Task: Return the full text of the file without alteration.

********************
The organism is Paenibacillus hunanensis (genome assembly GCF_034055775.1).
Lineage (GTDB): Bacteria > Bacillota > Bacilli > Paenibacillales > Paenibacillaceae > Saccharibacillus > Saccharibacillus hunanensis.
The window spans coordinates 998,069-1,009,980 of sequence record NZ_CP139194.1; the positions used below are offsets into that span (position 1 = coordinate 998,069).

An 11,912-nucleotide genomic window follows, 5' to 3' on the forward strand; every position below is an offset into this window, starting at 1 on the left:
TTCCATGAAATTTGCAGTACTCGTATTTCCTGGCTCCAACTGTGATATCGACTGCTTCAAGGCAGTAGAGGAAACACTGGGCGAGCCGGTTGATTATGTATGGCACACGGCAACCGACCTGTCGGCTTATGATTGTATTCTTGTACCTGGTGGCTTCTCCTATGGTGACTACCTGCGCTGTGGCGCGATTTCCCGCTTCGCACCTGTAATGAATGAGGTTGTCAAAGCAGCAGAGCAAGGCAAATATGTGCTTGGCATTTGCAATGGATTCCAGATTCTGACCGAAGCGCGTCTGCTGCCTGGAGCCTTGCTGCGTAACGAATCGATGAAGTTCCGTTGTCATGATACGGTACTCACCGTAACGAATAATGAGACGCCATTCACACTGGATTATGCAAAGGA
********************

The organism is Paenibacillus hunanensis (genome assembly GCF_034055775.1).
Lineage (GTDB): Bacteria > Bacillota > Bacilli > Paenibacillales > Paenibacillaceae > Saccharibacillus > Saccharibacillus hunanensis.
The window spans coordinates 998,069-1,009,980 of sequence record NZ_CP139194.1; the positions used below are offsets into that span (position 1 = coordinate 998,069).

An 11,912-nucleotide genomic window follows, 5' to 3' on the forward strand; every position below is an offset into this window, starting at 1 on the left:
TTCCATGAAATTTGCAGTACTCGTATTTCCTGGCTCCAACTGTGATATCGACTGCTTCAAGGCAGTAGAGGAAACACTGGGCGAGCCGGTTGATTATGTATGGCACACGGCAACCGACCTGTCGGCTTATGATTGTATTCTTGTACCTGGTGGCTTCTCCTATGGTGACTACCTGCGCTGTGGCGCGATTTCCCGCTTCGCACCTGTAATGAATGAGGTTGTCAAAGCAGCAGAGCAAGGCAAATATGTGCTTGGCATTTGCAATGGATTCCAGATTCTGACCGAAGCGCGTCTGCTGCCTGGAGCCTTGCTGCGTAACGAATCGATGAAGTTCCGTTGTCATGATACGGTACTCACCGTAACGAATAATGAGACGCCATTCACACTGGATTATGCAAAGGA